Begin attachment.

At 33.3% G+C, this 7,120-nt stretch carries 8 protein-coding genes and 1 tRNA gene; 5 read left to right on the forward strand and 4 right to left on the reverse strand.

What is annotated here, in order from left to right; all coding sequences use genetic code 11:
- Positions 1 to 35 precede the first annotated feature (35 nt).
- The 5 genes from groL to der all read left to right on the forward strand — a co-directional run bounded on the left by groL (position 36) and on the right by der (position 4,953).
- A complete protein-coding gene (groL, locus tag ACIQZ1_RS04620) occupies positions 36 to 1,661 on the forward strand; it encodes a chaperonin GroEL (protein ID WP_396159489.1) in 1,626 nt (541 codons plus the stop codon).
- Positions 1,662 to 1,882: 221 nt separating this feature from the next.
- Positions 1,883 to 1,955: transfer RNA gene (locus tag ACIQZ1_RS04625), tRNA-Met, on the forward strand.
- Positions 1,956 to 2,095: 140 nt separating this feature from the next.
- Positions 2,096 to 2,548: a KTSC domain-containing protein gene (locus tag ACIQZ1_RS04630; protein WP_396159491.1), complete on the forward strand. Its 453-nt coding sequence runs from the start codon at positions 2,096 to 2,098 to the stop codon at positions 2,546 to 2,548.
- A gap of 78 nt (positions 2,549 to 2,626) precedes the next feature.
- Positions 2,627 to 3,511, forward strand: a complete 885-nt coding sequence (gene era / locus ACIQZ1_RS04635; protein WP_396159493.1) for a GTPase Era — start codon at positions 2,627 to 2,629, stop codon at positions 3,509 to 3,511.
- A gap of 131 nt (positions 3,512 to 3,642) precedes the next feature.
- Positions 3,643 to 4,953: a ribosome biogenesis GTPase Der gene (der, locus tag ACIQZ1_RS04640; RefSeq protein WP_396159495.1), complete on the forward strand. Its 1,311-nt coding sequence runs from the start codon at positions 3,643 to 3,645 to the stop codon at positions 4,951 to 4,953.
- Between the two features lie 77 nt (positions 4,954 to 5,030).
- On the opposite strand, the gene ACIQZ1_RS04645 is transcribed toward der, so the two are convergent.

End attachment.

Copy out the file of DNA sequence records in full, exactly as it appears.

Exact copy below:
At 33.3% G+C, this 7,120-nt stretch carries 8 protein-coding genes and 1 tRNA gene; 5 read left to right on the forward strand and 4 right to left on the reverse strand.

What is annotated here, in order from left to right; all coding sequences use genetic code 11:
- Positions 1 to 35 precede the first annotated feature (35 nt).
- The 5 genes from groL to der all read left to right on the forward strand — a co-directional run bounded on the left by groL (position 36) and on the right by der (position 4,953).
- A complete protein-coding gene (groL, locus tag ACIQZ1_RS04620) occupies positions 36 to 1,661 on the forward strand; it encodes a chaperonin GroEL (protein ID WP_396159489.1) in 1,626 nt (541 codons plus the stop codon).
- Positions 1,662 to 1,882: 221 nt separating this feature from the next.
- Positions 1,883 to 1,955: transfer RNA gene (locus tag ACIQZ1_RS04625), tRNA-Met, on the forward strand.
- Positions 1,956 to 2,095: 140 nt separating this feature from the next.
- Positions 2,096 to 2,548: a KTSC domain-containing protein gene (locus tag ACIQZ1_RS04630; protein WP_396159491.1), complete on the forward strand. Its 453-nt coding sequence runs from the start codon at positions 2,096 to 2,098 to the stop codon at positions 2,546 to 2,548.
- A gap of 78 nt (positions 2,549 to 2,626) precedes the next feature.
- Positions 2,627 to 3,511, forward strand: a complete 885-nt coding sequence (gene era / locus ACIQZ1_RS04635; protein WP_396159493.1) for a GTPase Era — start codon at positions 2,627 to 2,629, stop codon at positions 3,509 to 3,511.
- A gap of 131 nt (positions 3,512 to 3,642) precedes the next feature.
- Positions 3,643 to 4,953: a ribosome biogenesis GTPase Der gene (der, locus tag ACIQZ1_RS04640; RefSeq protein WP_396159495.1), complete on the forward strand. Its 1,311-nt coding sequence runs from the start codon at positions 3,643 to 3,645 to the stop codon at positions 4,951 to 4,953.
- Between the two features lie 77 nt (positions 4,954 to 5,030).
- On the opposite strand, the gene ACIQZ1_RS04645 is transcribed toward der, so the two are convergent.